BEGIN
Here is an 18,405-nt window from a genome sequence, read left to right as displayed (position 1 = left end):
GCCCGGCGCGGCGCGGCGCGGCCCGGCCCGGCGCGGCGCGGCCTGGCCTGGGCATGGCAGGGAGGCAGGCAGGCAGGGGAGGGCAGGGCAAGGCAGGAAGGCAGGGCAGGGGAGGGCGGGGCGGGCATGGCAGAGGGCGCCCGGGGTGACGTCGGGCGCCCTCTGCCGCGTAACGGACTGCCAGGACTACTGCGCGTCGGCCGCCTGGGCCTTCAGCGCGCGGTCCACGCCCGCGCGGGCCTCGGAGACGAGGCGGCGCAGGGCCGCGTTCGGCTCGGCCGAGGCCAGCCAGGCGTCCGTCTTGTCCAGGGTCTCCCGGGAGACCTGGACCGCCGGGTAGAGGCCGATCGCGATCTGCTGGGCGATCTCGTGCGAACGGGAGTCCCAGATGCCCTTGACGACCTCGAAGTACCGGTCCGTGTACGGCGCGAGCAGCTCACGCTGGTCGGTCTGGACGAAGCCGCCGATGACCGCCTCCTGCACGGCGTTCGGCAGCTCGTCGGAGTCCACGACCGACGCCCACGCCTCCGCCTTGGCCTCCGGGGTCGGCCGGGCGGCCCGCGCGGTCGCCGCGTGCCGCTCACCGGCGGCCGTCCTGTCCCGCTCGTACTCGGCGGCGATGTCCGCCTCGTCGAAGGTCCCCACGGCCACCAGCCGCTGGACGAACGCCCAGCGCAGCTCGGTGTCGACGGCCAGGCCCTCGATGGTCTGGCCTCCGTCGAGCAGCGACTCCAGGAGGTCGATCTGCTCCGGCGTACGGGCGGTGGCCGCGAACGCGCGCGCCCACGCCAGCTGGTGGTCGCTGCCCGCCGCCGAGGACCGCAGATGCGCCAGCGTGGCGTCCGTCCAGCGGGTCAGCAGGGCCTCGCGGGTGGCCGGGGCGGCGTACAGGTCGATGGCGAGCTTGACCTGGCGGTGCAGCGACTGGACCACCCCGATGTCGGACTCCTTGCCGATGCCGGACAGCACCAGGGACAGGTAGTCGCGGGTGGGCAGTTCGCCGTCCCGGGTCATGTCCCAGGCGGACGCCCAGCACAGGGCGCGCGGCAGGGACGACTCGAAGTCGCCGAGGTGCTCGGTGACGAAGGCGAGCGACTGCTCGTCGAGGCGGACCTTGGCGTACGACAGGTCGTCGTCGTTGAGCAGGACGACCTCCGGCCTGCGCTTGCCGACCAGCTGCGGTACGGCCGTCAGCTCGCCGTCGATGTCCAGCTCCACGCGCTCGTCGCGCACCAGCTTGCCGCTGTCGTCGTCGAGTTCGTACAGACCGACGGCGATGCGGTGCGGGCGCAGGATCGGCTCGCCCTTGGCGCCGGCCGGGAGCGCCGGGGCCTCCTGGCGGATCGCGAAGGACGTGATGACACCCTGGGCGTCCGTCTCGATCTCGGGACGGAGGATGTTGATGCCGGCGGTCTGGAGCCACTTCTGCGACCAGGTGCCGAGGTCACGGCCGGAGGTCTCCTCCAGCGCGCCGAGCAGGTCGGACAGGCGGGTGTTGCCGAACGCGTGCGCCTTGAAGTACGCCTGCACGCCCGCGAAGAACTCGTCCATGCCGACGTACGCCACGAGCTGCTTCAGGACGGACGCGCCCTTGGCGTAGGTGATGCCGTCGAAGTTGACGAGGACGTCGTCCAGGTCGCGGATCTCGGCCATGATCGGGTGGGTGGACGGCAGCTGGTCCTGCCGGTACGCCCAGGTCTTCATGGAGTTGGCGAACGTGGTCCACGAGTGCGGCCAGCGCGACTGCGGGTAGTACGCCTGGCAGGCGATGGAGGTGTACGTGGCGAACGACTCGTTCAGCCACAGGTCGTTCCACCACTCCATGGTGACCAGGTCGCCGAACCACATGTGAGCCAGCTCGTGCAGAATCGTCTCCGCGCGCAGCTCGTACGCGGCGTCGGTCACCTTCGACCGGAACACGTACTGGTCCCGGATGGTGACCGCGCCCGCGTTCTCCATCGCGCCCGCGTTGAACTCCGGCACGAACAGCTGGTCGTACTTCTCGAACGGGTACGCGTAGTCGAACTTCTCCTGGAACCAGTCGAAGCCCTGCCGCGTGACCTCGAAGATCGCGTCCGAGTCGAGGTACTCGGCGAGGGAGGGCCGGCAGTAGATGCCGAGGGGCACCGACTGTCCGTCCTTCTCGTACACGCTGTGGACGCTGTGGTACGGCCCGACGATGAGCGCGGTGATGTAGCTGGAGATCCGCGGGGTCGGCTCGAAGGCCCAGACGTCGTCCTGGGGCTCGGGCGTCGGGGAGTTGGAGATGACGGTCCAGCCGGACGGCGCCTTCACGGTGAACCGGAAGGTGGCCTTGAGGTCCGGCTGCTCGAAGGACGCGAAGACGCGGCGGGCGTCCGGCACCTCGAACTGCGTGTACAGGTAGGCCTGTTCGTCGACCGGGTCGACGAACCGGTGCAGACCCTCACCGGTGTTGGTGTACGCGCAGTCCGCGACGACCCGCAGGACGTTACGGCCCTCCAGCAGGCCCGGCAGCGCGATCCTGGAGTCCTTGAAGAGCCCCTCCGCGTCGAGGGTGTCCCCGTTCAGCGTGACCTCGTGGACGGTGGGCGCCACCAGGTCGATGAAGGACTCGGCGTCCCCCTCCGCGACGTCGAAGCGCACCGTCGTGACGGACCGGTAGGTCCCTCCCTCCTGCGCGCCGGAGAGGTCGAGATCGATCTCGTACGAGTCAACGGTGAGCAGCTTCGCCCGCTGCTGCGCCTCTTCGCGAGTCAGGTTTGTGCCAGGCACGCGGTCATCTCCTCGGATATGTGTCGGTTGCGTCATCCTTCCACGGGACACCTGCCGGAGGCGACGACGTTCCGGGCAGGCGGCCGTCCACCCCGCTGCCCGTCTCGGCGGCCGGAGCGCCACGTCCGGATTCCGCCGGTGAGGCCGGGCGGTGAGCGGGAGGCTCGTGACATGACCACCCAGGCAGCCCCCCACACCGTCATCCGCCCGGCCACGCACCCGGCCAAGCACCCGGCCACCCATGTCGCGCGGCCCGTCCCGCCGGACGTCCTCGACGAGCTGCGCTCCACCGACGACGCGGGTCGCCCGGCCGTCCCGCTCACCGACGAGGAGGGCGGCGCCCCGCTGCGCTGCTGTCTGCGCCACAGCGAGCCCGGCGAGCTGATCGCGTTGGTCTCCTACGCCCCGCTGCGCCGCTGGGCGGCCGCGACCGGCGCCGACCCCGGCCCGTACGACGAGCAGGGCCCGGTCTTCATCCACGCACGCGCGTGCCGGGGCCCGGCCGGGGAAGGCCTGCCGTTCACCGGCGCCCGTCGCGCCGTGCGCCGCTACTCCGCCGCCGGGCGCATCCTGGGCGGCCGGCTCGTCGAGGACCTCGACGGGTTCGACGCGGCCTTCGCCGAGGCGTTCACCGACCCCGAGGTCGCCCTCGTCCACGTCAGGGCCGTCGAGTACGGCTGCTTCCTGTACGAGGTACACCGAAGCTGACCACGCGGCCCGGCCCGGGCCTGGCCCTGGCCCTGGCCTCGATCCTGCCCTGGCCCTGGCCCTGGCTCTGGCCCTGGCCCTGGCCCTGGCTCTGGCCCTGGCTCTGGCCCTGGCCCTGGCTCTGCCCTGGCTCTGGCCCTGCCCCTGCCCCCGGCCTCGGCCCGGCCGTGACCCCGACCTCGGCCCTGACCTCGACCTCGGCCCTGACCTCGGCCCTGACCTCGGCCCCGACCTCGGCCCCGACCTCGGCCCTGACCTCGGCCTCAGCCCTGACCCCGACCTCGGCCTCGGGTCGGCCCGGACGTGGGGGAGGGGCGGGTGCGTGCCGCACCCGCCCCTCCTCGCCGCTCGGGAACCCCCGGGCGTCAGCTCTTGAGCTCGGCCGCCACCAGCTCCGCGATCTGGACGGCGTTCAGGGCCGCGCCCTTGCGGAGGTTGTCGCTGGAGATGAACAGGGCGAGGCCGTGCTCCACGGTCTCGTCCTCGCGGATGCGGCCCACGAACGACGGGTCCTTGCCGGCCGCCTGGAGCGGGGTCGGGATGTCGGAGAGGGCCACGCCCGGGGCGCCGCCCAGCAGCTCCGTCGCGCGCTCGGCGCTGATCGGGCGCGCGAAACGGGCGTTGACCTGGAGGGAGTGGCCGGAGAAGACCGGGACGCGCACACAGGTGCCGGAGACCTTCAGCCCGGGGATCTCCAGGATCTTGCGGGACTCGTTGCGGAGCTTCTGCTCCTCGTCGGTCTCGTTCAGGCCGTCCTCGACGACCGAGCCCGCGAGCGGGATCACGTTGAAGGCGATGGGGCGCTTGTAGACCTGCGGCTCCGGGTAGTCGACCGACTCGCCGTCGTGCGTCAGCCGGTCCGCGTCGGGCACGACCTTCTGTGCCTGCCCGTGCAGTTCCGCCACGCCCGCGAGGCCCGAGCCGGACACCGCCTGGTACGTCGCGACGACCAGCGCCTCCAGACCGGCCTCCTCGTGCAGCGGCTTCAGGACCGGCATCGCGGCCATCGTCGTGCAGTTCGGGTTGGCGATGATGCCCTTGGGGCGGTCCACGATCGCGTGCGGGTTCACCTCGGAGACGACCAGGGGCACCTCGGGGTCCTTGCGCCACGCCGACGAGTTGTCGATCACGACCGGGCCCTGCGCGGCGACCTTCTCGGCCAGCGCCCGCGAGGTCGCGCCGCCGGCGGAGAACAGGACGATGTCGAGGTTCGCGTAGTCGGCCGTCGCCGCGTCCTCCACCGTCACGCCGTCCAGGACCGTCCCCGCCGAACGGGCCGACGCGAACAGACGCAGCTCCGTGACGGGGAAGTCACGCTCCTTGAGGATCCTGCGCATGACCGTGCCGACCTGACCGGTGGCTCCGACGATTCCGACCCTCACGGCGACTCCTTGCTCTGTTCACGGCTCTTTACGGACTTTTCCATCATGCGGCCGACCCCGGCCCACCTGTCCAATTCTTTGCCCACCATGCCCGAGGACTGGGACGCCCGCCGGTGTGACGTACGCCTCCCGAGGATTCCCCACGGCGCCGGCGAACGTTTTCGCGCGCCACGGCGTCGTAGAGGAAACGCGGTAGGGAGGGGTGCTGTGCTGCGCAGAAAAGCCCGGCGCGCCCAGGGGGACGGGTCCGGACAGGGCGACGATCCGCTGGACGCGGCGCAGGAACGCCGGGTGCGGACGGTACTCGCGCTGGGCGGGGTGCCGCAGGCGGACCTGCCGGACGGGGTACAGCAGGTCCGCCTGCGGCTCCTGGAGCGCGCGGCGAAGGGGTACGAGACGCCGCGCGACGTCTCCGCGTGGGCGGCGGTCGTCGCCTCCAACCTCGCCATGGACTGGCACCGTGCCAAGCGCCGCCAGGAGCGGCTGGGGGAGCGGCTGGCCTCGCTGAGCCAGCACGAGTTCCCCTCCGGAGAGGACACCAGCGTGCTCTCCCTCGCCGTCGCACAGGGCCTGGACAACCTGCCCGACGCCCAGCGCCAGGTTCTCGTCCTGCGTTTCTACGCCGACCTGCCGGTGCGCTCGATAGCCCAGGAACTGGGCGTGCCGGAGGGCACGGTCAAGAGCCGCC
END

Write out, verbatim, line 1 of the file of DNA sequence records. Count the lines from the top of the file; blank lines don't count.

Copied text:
Here is an 18,405-nt window from a genome sequence, read left to right as displayed (position 1 = left end):